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Landmark moments in the history of science, from a grisly early blood transfusion to Stephen Hawking's theories about black holes, have been celebrated online today to mark the 350th birthday of the Royal Society.
For the first time, original manuscripts of papers published by the world's oldest scientific institution have been made available to the public via the internet.
Among the highlights from the interactive 'Trailblazing' site are Sir Isaac Newton's landmark research on white light being made up by a rainbow of colours and Benjamin Franklin's famous kite-flying experiment to identify the electrical nature of lightning in 1752.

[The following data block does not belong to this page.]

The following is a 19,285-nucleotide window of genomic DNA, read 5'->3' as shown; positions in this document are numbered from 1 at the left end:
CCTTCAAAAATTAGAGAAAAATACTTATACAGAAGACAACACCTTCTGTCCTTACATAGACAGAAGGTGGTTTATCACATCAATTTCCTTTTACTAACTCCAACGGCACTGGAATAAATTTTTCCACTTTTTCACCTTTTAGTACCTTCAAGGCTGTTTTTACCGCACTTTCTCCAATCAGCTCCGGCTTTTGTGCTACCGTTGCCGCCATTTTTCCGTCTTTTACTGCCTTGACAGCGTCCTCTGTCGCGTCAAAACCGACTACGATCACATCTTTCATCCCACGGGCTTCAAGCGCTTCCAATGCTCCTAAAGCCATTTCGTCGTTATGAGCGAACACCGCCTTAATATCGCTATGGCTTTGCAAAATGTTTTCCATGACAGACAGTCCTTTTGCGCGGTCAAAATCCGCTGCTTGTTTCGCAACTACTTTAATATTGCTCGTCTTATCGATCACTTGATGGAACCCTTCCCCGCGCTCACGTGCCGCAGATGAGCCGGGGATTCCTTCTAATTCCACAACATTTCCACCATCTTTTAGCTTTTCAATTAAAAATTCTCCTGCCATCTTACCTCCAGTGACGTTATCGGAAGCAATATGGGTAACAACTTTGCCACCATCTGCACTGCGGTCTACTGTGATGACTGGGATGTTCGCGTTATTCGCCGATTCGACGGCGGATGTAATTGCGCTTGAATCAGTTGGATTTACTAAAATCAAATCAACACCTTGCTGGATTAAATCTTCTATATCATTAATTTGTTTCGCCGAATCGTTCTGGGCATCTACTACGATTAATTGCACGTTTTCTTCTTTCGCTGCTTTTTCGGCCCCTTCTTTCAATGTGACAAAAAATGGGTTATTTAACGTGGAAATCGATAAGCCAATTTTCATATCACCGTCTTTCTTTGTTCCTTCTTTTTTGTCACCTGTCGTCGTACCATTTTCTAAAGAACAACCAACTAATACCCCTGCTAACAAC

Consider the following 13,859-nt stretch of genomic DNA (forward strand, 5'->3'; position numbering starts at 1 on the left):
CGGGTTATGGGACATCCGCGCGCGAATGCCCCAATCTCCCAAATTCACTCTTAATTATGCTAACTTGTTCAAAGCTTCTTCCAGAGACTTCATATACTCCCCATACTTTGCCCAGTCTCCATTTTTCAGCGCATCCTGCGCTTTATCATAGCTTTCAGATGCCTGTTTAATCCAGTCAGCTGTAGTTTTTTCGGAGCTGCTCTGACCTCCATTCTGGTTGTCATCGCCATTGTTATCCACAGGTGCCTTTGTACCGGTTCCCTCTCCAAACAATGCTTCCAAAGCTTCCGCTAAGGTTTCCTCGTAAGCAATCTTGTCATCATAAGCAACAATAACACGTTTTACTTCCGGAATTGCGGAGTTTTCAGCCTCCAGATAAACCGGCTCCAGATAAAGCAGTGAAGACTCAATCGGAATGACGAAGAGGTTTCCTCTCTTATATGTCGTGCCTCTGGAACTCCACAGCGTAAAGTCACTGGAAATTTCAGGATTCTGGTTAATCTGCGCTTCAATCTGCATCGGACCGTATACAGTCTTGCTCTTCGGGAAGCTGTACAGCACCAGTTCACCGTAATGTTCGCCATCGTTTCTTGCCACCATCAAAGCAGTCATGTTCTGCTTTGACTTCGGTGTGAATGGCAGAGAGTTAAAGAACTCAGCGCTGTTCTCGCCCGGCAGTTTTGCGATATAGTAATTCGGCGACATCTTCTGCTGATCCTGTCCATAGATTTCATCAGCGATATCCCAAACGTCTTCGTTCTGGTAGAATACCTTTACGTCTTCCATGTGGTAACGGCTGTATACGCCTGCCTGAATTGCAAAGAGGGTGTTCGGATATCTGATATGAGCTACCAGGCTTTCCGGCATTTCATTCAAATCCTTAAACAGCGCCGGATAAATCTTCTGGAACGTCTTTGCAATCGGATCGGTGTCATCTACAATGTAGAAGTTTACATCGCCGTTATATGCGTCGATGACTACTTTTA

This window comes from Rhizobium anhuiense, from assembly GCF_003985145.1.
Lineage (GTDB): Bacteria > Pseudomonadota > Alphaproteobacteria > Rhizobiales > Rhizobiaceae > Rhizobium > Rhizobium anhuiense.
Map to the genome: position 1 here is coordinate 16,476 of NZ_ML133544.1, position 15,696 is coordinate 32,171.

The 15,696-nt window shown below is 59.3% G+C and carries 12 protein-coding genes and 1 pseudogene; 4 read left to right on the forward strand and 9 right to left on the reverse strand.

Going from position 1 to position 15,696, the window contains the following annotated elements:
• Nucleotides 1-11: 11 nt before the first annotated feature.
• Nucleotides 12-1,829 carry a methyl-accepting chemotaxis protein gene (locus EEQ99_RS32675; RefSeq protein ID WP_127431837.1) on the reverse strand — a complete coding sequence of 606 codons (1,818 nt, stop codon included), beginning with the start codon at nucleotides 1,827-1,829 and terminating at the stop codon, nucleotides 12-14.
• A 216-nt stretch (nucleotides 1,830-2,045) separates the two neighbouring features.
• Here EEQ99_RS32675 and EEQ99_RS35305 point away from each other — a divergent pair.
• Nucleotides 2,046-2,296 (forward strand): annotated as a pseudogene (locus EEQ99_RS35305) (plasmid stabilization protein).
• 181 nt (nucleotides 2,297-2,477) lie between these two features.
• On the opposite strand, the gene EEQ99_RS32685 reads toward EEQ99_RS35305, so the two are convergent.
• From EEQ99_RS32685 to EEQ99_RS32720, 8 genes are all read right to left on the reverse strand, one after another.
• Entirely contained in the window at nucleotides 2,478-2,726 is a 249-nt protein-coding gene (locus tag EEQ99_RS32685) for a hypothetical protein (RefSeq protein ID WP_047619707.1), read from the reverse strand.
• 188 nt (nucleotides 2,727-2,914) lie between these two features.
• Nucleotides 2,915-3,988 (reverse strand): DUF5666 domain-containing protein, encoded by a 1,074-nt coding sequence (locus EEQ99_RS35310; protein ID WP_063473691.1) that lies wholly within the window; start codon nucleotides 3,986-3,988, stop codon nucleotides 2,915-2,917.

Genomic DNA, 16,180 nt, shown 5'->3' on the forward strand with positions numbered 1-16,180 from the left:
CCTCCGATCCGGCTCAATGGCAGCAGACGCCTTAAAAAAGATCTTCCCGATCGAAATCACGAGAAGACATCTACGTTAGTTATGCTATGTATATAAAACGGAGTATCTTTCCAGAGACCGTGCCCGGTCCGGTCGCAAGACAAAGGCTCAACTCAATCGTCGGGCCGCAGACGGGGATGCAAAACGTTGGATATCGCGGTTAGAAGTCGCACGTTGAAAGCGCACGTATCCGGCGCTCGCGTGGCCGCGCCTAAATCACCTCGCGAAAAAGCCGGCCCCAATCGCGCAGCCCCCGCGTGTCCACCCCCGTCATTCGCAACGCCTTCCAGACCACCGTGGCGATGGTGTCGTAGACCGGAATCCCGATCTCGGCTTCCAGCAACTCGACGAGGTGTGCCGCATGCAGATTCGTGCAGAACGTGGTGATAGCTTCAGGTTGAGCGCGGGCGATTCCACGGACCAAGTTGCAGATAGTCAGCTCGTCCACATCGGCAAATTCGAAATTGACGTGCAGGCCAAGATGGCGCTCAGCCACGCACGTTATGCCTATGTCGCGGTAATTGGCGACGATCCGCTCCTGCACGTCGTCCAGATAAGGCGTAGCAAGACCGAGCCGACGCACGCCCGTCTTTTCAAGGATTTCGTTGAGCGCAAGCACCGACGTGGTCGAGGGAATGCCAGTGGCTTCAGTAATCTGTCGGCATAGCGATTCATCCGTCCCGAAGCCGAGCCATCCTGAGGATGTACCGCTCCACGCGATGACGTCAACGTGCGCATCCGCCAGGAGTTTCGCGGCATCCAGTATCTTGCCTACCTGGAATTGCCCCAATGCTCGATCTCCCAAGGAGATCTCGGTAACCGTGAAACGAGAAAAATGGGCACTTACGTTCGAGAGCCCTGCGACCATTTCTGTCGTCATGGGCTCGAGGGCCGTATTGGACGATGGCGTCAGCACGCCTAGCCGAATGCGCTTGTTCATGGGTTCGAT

Also included is a 1770 study confirming the young Mozart as a musical child genius, and Professor Stephen Hawking's early writings on black holes.
They are among 60 articles chosen from among 60,000 that have appeared in the Royal Society's journals. The publications include Philosophical Transactions (Phil. Trans.), the oldest continuously published scientific journal in the world.